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Published at Jul 13 2018
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Instructions

Test suite

Solution

Compute Pascal's triangle up to a given number of rows.

In Pascal's Triangle each number is computed by adding the numbers to the right and left of the current position in the previous row.

```
1
1 1
1 2 1
1 3 3 1
1 4 6 4 1
# ... etc
```

See this guide for instructions on how to setup your local R environment.

In each problem folder, there is a file named `<exercise_name>.R`

containing a function that returns a `NULL`

value. Place your implementation inside the body of the function.

Inside of RStudio, simply execute the `test_<exercise_name>.R`

script. This can be conveniently done with testthat's `auto_test`

function. Because exercism code and tests are in the same folder, use this same path for both `code_path`

and `test_path`

parameters. On the command-line, you can also run `Rscript test_<exercise_name>.R`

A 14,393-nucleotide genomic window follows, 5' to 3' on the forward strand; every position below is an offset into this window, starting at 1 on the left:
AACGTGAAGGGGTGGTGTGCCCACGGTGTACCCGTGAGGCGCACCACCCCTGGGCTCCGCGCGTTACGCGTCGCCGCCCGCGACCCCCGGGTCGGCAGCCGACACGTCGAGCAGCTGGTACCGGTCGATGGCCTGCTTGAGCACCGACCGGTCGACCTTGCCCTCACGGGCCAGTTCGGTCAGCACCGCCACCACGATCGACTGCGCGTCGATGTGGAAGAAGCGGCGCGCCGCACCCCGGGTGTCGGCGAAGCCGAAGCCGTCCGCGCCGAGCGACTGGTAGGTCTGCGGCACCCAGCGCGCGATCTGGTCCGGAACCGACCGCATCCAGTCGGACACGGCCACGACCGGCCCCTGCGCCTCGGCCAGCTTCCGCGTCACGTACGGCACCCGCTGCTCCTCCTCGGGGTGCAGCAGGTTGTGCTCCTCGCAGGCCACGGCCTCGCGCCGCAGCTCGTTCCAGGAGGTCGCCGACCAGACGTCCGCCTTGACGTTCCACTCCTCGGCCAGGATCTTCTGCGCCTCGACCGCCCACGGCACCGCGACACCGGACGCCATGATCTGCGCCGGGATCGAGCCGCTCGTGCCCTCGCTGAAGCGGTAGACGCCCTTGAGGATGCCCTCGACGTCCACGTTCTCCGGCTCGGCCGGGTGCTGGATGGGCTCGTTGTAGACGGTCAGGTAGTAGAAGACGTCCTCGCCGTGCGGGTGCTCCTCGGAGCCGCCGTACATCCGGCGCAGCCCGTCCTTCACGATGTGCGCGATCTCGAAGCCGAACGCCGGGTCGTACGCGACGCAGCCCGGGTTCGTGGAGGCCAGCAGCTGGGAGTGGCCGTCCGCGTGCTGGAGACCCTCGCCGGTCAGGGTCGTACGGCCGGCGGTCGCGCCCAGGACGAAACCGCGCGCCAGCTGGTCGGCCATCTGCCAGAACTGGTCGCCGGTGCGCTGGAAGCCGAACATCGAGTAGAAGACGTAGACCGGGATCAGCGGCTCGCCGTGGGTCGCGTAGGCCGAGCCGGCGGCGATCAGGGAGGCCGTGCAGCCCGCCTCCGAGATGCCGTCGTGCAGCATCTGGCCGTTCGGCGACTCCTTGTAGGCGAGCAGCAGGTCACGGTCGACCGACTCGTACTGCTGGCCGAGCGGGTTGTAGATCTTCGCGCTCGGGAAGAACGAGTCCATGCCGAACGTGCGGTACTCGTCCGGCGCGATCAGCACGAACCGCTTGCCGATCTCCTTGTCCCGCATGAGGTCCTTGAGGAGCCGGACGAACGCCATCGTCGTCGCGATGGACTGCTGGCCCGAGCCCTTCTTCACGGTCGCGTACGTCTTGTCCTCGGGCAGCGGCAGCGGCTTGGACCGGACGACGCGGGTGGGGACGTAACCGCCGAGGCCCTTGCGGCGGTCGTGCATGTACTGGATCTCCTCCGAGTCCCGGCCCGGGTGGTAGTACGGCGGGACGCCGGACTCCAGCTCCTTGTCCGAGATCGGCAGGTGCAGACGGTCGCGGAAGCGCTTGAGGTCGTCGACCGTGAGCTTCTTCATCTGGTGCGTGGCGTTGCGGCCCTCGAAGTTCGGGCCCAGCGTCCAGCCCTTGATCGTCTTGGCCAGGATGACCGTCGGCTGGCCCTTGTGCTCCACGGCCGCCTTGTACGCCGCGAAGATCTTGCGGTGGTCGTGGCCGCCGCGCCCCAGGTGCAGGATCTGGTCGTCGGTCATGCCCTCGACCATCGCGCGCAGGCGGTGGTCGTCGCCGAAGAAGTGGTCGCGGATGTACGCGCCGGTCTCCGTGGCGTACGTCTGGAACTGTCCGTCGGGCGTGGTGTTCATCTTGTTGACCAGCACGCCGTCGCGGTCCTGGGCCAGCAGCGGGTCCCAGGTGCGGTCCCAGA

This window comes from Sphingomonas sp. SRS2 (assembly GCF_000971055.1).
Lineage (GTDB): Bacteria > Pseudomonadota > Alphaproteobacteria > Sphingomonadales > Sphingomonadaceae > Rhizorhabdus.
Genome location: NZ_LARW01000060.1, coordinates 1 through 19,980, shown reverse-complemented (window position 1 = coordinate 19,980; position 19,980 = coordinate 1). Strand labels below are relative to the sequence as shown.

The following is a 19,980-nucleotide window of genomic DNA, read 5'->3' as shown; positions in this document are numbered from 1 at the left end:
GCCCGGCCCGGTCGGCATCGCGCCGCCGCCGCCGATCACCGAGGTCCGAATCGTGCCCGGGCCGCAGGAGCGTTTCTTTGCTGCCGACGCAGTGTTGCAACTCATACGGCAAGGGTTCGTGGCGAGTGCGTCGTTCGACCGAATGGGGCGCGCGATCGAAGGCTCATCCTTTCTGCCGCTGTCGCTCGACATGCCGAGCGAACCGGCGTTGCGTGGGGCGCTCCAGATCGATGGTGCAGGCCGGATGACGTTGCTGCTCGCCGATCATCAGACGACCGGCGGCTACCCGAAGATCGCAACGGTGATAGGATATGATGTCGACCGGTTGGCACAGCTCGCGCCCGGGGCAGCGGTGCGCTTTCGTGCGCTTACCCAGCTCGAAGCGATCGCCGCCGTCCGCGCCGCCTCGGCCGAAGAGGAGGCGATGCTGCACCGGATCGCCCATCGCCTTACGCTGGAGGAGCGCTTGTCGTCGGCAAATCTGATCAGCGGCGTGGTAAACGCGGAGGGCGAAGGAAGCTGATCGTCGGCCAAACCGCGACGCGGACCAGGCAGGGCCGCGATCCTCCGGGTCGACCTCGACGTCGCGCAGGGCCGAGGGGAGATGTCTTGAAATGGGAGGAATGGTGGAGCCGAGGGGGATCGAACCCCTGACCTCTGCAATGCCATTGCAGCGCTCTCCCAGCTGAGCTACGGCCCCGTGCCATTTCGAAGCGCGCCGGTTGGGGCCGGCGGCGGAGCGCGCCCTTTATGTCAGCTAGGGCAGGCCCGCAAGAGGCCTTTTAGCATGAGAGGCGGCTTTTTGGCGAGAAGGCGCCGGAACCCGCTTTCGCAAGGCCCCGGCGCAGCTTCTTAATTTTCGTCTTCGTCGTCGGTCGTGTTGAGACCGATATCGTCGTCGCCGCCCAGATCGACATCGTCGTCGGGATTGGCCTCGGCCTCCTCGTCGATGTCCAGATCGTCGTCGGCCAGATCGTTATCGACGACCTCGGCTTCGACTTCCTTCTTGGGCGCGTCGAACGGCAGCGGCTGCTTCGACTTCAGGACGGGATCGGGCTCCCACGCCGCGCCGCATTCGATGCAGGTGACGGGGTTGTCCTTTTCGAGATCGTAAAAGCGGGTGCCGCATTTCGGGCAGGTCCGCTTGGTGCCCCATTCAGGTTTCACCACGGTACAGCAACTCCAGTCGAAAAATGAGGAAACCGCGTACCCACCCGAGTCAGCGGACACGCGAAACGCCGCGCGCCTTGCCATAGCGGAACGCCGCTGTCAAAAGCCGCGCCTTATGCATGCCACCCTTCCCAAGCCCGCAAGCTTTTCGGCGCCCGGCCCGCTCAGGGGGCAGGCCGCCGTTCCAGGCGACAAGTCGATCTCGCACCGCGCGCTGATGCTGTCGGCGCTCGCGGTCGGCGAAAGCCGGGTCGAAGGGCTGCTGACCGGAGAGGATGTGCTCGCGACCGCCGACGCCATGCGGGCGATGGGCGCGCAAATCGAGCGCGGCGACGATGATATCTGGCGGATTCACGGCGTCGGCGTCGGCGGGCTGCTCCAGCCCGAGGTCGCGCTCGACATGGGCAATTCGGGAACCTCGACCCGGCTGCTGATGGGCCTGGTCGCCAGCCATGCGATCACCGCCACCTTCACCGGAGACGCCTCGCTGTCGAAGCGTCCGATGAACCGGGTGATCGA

.

Pascal's Triangle at Wolfram Math World http://mathworld.wolfram.com/PascalsTriangle.html

It's possible to submit an incomplete solution so you can see how others have completed the exercise.

```
source("./pascals-triangle.R")
library(testthat)
context("pascals triangle")
test_that("zero rows", {
expect_equal(pascals_triangle(0), list())
})
test_that("single row", {
expect_equal(pascals_triangle(1), list(1))
})
test_that("two rows", {
expect_equal(pascals_triangle(2), list(1, c(1, 1)))
})
test_that("three rows", {
expect_equal(pascals_triangle(3), list(1, c(1, 1), c(1, 2, 1)))
})
test_that("four rows", {
expect_equal(pascals_triangle(4), list(1, c(1, 1), c(1, 2, 1), c(1, 3, 3, 1)))
})
test_that("negative rows", {
expect_error(pascals_triangle(-1))
})
test_that("null/no rows", {
expect_error(pascals_triangle(NULL))
})
message("All tests passed for exercise: pascals-triangle")
```

```
pascals_triangle <- function(n) {
# catch invalid input & edge cases
if (n < 0 | is.null(n))
stop("Invalid! Please provide n > 0!")
else if (n == 0)
list()
else if (n == 1)
list(1)
else if (n == 2)
list(1, c(1, 1))
else if (n >= 3) {
# construct triangle
t <- list(1, c(1, 1))
for (i in seq(3, n)) {
t <- append(t, list(c(i)))
t[[i]][1] <- 1
t[[i]][i] <- 1
# construct row
for (j in seq(2, i-1))
t[[i]][j] <- t[[i-1]][j-1] + t[[i-1]][j]
}
return(t)
}
}
```

A huge amount can be learned from reading other peopleâ€™s code. This is why we wanted to give exercism users the option of making their solutions public.

Here are some questions to help you reflect on this solution and learn the most from it.

- What compromises have been made?
- Are there new concepts here that you could read more about to improve your understanding?

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